Next step: Iguodala. If he and Myers can nail down the salary numbers and length, and if Durant’s deal means the Warriors can maintain Iguodala’s Bird Rights, then this is basically a done deal. In fact, an NBA source indicated recently that the only real open question now is the amount of years.
The key mathematical part of this for the Warriors is Durant, who could seek the max of about $36 million for 2017-2018. But the Warriors don’t have his Bird Rights, so they’d have to shed a lot of money to create the cap space to fit such a salary, and that would include the renouncing of Iguodala and Shaun Livingston.
But if Durant is willing to take strictly a 20-percent raise from this season’s salary of $26.5 million up to $31.8 million, the Warriors would not have to fit him into cap space and then could use Bird Rights to re-sign Iguodala and Livingston above and beyond the cap. “Haven’t even thought about it that much,” Durant said on the podcast. “But I don’t plan on going anywhere else.”
Iguodala's a free agent after this season but he's deeply connected to the Bay Area. "For me, I'm in a beautiful place, my family loves it here, we all enjoy it. So for me to just take it day by day. And let it happen how it was supposed to happen," he said.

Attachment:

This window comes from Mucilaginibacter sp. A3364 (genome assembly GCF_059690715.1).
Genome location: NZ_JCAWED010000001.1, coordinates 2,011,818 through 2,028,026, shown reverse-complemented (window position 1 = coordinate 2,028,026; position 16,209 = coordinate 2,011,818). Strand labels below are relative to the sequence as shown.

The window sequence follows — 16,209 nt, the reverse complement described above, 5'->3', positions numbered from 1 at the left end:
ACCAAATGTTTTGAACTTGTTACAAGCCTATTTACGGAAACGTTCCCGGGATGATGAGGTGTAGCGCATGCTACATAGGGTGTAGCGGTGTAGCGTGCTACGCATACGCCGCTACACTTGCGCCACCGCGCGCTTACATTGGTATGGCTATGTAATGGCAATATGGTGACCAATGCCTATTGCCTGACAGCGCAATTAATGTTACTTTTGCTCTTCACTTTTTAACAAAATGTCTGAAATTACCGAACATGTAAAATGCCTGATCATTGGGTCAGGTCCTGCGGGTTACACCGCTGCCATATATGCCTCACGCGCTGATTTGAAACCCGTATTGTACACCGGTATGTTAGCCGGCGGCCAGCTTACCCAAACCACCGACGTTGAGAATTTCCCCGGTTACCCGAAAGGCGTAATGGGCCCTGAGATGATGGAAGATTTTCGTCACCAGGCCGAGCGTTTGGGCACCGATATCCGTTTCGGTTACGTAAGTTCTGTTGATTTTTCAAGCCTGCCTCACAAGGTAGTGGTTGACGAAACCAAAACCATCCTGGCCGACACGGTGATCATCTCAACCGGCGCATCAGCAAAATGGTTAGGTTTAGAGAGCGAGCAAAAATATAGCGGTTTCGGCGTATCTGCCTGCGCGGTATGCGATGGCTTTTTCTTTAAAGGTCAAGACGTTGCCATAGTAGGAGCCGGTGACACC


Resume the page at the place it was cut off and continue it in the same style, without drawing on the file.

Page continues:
Midway through the second quarter of Thursday night’s rout of Orlando, Draymond Green saw a wide-open Iguodala streaming toward the rim. Green picked up his dribble midcourt and found Iguodala for a spectacular alley-oop. It was the type of acrobatic dunk that raised an important question: How many more years does Iguodala have left before he focuses exclusively on his off-the-court endeavors? “Ten,” said Iguodala, who will be a free agent this summer. “I’ll just lie like that to get leverage” in contract negotiations.
But Durant could nix that issue by taking a starting salary of $31.8 million — a 20 percent increase from this season, but about $4 million less than his projected max. That would allow the Warriors to sign him under his non-Bird rights, freeing them to go over the cap to retain Shaun Livingston and Andre Iguodala. At Saturday’s All-Star availability in New Orleans, Durant was asked if that’s something he would consider. “We’ll figure that out when the time comes,” Durant said.
“I don’t feel the need to go tell Shaun and Andre: ‘Yo, go take less money, money isn’t everything,’” Green said during his media scrum Friday at All-Star weekend. “I don’t feel the need to say that, nor will I say that. You can’t tell a guy what money he should make or what’s important to him or his pocket. I don’t count anyone else’s pocket. “Will we recruit them and want them back? Hell yeah. We’ll do everything we can to get them back. But I’m not going to tell them, ‘Hey, man, you should stay here for a little less money.’”